This investigation quantitatively assessed hand residues of chlorpyrifos and methamidophos among 28 farmers in Nicaragua. Hand residues were estimated by standardized wipe sampling for both hands, analyzed with solvent extraction and gas chromatography. Determinants of exposure related to work practices were assessed for each subject from videotapes. Logistic regression analyses estimated the associations between hand residues, application volume, pesticide type and work practices. Findings are discussed.
Journal of Occupational and Environmental Hygiene, Mar. 2009, Vol.6, No.3, p.157-164. Illus. 27 ref.
Nieto López E., Marco Gutiérrez J.L.
Occupational accidents in the food industry
Siniestralidad laboral en el sector agroalimentario [in Spanish]
This article analyses trends in accident frequencies in the Spanish food industry between 1996 and 2006, together with the causes of accidents and risk factors by length of service and enterprise size. Spain has the highest rate of accidents in this industry among all EU countries. Safety efforts undertaken so far have therefore proven to be insufficient and need to be continued.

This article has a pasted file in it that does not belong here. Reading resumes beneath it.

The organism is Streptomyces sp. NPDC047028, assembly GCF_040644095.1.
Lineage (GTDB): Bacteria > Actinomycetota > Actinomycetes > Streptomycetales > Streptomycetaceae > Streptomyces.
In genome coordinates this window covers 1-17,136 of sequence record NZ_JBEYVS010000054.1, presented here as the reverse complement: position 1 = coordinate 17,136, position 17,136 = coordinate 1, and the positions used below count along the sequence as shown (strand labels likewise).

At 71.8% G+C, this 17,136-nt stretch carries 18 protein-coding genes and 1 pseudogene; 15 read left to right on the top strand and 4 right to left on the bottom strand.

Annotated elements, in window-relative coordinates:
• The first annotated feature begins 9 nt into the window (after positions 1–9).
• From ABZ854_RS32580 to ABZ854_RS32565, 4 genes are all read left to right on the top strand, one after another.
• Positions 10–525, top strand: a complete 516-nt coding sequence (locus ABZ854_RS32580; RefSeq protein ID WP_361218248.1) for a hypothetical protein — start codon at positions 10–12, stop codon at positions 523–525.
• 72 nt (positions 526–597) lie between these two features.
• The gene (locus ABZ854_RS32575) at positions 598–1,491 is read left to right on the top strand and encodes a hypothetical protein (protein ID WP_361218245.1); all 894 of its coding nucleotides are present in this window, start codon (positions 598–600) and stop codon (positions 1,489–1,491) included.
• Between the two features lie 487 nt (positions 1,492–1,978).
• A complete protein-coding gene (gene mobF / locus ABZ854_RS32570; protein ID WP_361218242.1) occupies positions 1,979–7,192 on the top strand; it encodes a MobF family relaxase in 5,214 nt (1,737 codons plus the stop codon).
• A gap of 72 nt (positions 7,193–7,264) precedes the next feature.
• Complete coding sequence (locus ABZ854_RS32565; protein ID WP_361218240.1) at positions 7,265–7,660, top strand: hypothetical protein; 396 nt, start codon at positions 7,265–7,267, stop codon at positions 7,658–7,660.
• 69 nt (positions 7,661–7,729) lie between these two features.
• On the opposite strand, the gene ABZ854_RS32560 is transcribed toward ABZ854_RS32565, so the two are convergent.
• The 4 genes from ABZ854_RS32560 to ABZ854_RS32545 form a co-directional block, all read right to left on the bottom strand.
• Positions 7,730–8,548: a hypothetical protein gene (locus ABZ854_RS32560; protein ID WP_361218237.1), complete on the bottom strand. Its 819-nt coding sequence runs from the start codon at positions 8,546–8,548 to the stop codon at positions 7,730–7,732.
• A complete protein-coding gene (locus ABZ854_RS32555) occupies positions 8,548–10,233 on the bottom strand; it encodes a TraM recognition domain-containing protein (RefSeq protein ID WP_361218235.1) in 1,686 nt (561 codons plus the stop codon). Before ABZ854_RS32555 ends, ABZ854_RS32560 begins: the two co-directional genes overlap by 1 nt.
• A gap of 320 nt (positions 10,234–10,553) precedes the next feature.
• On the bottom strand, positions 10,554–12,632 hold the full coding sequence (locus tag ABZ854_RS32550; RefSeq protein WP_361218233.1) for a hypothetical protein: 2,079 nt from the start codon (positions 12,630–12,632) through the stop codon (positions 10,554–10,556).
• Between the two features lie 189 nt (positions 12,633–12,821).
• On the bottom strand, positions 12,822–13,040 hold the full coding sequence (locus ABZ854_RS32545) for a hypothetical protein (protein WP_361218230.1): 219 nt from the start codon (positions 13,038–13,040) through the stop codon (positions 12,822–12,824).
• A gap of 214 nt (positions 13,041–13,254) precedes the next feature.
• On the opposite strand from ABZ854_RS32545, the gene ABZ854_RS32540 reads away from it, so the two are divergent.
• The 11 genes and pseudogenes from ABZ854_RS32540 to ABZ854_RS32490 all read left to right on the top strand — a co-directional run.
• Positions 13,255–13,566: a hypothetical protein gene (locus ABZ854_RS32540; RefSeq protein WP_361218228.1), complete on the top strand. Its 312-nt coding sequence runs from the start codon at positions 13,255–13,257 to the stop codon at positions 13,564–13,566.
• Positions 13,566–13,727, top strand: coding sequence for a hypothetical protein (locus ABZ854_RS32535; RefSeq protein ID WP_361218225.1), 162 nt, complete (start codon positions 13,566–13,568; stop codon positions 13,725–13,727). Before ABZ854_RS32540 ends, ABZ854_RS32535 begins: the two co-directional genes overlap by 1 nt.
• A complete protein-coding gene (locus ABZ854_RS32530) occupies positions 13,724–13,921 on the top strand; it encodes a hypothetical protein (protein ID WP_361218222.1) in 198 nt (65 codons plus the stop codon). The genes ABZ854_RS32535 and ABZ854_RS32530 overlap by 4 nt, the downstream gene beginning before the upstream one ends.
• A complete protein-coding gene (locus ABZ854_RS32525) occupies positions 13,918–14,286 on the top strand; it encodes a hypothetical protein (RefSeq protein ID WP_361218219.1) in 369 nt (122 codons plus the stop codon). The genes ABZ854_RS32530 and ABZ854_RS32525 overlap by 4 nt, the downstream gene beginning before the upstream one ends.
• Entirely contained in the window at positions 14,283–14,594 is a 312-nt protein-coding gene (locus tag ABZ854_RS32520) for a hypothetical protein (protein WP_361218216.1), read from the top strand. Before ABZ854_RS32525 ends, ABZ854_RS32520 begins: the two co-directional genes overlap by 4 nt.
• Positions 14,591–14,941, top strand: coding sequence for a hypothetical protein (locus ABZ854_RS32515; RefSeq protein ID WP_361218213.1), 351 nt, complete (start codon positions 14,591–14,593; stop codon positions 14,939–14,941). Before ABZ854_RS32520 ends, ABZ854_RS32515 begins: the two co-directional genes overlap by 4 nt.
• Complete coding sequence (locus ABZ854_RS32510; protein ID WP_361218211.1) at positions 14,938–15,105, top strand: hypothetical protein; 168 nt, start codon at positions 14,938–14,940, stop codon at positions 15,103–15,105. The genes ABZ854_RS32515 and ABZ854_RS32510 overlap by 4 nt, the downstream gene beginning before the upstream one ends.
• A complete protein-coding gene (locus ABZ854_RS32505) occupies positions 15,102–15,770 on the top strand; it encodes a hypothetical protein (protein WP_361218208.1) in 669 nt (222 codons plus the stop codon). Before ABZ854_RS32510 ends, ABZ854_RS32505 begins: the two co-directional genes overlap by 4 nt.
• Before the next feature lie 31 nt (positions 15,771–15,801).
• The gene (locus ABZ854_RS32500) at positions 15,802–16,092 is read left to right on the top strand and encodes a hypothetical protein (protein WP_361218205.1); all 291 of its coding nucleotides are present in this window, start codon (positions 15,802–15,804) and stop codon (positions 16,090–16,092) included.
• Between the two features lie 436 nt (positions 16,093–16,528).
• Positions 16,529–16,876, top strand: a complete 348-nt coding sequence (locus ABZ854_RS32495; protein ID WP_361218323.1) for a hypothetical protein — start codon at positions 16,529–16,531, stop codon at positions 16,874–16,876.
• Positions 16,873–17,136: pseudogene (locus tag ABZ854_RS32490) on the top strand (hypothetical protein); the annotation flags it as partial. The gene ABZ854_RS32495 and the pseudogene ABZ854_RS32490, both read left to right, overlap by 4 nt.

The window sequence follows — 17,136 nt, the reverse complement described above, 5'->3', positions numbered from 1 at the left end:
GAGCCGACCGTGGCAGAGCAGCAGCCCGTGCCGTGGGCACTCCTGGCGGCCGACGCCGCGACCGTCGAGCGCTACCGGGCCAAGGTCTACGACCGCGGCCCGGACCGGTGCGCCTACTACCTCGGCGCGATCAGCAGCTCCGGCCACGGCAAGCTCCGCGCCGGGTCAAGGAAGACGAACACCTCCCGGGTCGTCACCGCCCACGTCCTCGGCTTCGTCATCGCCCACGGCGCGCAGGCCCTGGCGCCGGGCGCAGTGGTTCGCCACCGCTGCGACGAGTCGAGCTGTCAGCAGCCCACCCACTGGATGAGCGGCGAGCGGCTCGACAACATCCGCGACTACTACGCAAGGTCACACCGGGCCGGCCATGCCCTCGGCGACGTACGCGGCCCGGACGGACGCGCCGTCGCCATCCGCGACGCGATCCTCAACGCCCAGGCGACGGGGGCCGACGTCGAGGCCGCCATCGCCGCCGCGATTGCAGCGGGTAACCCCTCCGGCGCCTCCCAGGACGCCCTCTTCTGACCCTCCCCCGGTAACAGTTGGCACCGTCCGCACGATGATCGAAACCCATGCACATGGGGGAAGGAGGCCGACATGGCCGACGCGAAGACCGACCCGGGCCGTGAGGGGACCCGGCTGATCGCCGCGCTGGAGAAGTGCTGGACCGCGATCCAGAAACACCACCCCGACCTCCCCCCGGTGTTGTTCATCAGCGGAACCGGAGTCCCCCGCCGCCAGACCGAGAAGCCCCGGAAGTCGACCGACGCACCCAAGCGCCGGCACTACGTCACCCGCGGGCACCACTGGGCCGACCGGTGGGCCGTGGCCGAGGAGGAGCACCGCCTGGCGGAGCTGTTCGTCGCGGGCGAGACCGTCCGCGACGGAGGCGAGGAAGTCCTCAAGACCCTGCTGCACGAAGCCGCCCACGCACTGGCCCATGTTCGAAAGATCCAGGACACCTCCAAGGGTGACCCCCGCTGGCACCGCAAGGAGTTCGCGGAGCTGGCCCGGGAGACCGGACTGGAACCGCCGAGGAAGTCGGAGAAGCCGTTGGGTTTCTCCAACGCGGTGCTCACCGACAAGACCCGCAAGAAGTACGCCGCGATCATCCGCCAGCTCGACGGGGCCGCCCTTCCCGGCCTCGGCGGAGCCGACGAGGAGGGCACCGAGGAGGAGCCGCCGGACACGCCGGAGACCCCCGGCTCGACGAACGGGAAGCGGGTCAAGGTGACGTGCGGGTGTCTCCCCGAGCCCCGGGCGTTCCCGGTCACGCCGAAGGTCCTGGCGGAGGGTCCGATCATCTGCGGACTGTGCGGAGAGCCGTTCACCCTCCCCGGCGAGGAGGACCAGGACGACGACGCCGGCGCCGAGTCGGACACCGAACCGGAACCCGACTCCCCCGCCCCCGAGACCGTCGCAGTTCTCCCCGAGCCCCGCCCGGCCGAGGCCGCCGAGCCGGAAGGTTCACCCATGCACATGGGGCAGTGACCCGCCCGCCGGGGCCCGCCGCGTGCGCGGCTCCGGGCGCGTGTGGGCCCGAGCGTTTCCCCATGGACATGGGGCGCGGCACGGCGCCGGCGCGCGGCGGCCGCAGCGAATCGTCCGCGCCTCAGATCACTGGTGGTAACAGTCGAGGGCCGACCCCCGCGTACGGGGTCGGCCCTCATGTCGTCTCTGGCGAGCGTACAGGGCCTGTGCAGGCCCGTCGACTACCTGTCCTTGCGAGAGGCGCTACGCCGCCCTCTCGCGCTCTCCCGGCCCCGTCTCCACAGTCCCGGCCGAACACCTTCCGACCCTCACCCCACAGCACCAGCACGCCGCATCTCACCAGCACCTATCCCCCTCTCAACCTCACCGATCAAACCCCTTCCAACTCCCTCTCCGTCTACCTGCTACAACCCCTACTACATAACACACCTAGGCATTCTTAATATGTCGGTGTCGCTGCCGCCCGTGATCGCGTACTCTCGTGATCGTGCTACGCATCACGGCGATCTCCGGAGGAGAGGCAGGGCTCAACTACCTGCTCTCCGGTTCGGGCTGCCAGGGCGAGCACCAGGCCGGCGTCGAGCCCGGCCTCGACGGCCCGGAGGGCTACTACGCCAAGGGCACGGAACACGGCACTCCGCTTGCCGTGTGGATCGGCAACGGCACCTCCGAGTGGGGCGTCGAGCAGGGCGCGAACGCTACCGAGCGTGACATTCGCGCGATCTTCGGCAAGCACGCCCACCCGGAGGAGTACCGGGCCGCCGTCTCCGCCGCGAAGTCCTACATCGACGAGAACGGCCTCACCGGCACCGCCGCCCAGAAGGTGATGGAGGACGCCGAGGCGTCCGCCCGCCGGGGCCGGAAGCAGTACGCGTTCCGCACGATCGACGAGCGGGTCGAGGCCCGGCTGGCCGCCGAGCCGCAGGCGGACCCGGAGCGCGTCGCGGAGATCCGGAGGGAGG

Seguridad y Salud en el Trabajo, July 2009, No.53, p.20-25. Illus. 7 ref.
Langley R., Morris T.
That horse bit me: Zoonotic infections of equines to consider after exposure through the bite or the oral/nasal secretions
Injuries from horses are responsible for over 100,000 emergency room visits each year in the United States. Although various types of traumatic injuries related to direct contact with horses are generally well described, roughly 3% to 4.5% of all reported injuries are due to bites. Besides injuries, the bite may also cause the transmission of a microbial agent that can lead to a zoonotic infection. This review focuses on those zoonoses that have been reported in the literature, including those that may in theory be transmitted from equine to human by direct inoculation or exposure to oral or nasal secretions from horses and other equine species.
Journal of Agromedicine, July-Sep. 2009, Vol.14, No.3, p.370-381. 68 ref.
Sheldon K.J., Deboy G., Field W.E., Albright J.L.